• An up-and-coming movie industry scene (Enugu has been called the center of Nigeria’s burgeoning ‘Nollywood’ film industry’)

I return to the city around once every two years, and have been able to follow its development from a traditional ‘coal city’ resource-exporter to a diversified city with the makings of top-tier Nigerian city. One of my visions for the city’s future is for it to develop into the central city of Nigeria’s East and a solid rival to the commercial center of Nigeria, Lagos city.

Mezu - Enugu

Enugu hilly terrain

Mezue - roads

Enugu roads

The good news is that Enugu’s current governor has shown a strong appetite for long-term infrastructure investments to help transform the city into a tier one city. In the context of the Sustainable Cities course, I see several opportunities for private sector involvement in Enugu:

  • Roads: Enugu’s roads have already seen massive transformation in the past 5 years with some major roads widened to double lanes and new roads constructed into rural areas. As the government accelerates this rollout there should be space for expertise and capital from private players, especially in the more difficult terrain in the hilly outskirts of the city.
  • Residential Real Estate: Enugu has been called a ‘civil servant’ city, a reflection of its economy’s reliance on government jobs and its traditional strength in sectors such as education and healthcare. One of the benefits of this status is that many residents of the city have steady incomes and are willing to invest in real estate. In addition, the increasing migration of people from rural areas into Enugu means that there is scope for a public-private partnerships to develop new flats and houses – for both the new buyers and low-cost renters.
  • Rail: Enugu is conveniently located to the trade cities of the South-East, and there are old railway lines (originally constructed by the British) linking the city to the North and the West of Nigeria. These lines have not been maintained and there is a role for a private player to partner with the government to bring them into the modern age.
  • Power: The power sector in Nigeria is nationally regulated, and there is a strong bias towards the petroleum industry (oil accounts for ~70% of the government’s revenue). One of the overhanging political conversations centers on the role of Enugu’s rich coal resources, which are currently less attractive due to pollution concerns. However, there might be some role for clean coal technology providers.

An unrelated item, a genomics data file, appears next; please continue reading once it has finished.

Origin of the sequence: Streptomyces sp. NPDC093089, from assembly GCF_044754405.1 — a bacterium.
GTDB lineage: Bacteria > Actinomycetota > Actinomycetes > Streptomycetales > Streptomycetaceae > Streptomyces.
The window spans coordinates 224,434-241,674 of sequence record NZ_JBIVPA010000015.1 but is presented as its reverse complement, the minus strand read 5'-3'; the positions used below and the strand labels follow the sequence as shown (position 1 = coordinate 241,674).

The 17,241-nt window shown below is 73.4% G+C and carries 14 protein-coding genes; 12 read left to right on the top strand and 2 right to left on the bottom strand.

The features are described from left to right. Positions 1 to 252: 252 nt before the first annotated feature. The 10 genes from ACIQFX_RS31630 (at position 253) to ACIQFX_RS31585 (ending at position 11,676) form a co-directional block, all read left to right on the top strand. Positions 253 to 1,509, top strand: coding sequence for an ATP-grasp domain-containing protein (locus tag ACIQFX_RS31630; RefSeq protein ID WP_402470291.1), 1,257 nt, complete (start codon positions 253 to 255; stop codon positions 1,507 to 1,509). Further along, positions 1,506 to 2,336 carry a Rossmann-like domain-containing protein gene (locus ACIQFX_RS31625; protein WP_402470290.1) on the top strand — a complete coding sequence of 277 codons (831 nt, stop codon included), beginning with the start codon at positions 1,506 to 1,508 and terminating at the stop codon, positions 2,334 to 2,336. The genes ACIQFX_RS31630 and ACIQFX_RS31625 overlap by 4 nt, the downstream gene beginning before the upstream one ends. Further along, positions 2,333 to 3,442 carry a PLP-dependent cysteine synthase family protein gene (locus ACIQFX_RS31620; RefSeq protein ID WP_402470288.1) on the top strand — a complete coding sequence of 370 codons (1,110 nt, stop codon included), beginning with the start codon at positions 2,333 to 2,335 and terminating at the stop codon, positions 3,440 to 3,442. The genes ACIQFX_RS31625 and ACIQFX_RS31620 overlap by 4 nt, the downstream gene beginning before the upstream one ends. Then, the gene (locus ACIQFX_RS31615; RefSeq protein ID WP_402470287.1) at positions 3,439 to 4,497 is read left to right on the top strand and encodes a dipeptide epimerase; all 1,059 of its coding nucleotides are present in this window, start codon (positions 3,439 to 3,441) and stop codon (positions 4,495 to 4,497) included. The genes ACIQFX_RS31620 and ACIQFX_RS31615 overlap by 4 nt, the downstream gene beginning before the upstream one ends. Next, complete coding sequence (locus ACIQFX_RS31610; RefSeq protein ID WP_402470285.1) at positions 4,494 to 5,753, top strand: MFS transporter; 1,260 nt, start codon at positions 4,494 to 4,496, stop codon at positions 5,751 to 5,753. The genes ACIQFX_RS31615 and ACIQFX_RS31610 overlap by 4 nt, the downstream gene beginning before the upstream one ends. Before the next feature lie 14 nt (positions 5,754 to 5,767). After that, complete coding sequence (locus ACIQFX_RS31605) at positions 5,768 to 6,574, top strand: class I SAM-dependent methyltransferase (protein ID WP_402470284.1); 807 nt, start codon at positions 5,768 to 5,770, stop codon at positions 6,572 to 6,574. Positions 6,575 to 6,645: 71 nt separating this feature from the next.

• Airport: The Enugu airport is being currently transformed into an international airport.

One of the biggest challenges to a PPP deal negotiated with a second-tier developing market city such as Enugu is enforceability. Enugu can learn a lot from Chinese second tier cities, such as Changsha where I visited during an IXP trip last month, and where there is clear alignment between central and local government, yet enough independence at the local level to drive visionary change. Specifically there might be a role for Chinese private sector players to partner with the local government for new projects.


Sustainable Southern Systems: Developing Mass-Transit Solutions for the American Southeast

By John Clayton

The Southeastern US continues to see significant population growth, clustered not just in large cities such as Dallas, Atlanta, or Houston, but increasingly in mid-scale cities such as Charlotte, Austin, and the Research Triangle region. Migrants to the region are pulled by a relatively high quality of life at a low price tag, fueled by large inventories of cheap housing. When coupled with a lack of natural land barriers, denser development is inherently discouraged in favor of massive urban sprawl. As the attached graphic shows, Atlanta is home to a population roughly equivalent to Barcelona’s, yet has a 20x larger geographical footprint. Raleigh has an average density of 4 people per square hectare compared to Barcelona’s 176 people. Given such sprawl, what type of transit solution could possibly work?

As we discussed in the Bogota TransMilenio case, large metros work well and can be sustainably financed in a handful of mega-cities (Seoul, Shanghai, Singapore), particularly when strong government can derive additional funding sources from rising land values around metro stations. BRT systems offer less capital-intensive solutions, but may be less palatable to a population with high car ownership rates. Light rail is a lower-cost alternative to heavy-rail systems in major urban areas, both less expensive than traditional metro systems yet differentiated enough from existing transit options to convert drivers.

Applying light rail transit systems to less dense cities, however, is tricky: it requires connecting existing higher-density nodes (universities, shopping complexes, downtowns) with green- or brownfield spaces that can channel future high-density development. Charlotte’s new Lynx light rail system offers an excellent example of the ideal mix of transit stations: it connects highly-trafficked areas such as Uptown, the convention center, and Southpark Mall, with previously undeveloped tracts of land; it then worked with developers to incentivize the construction of residential, commercial, and retail units around each station.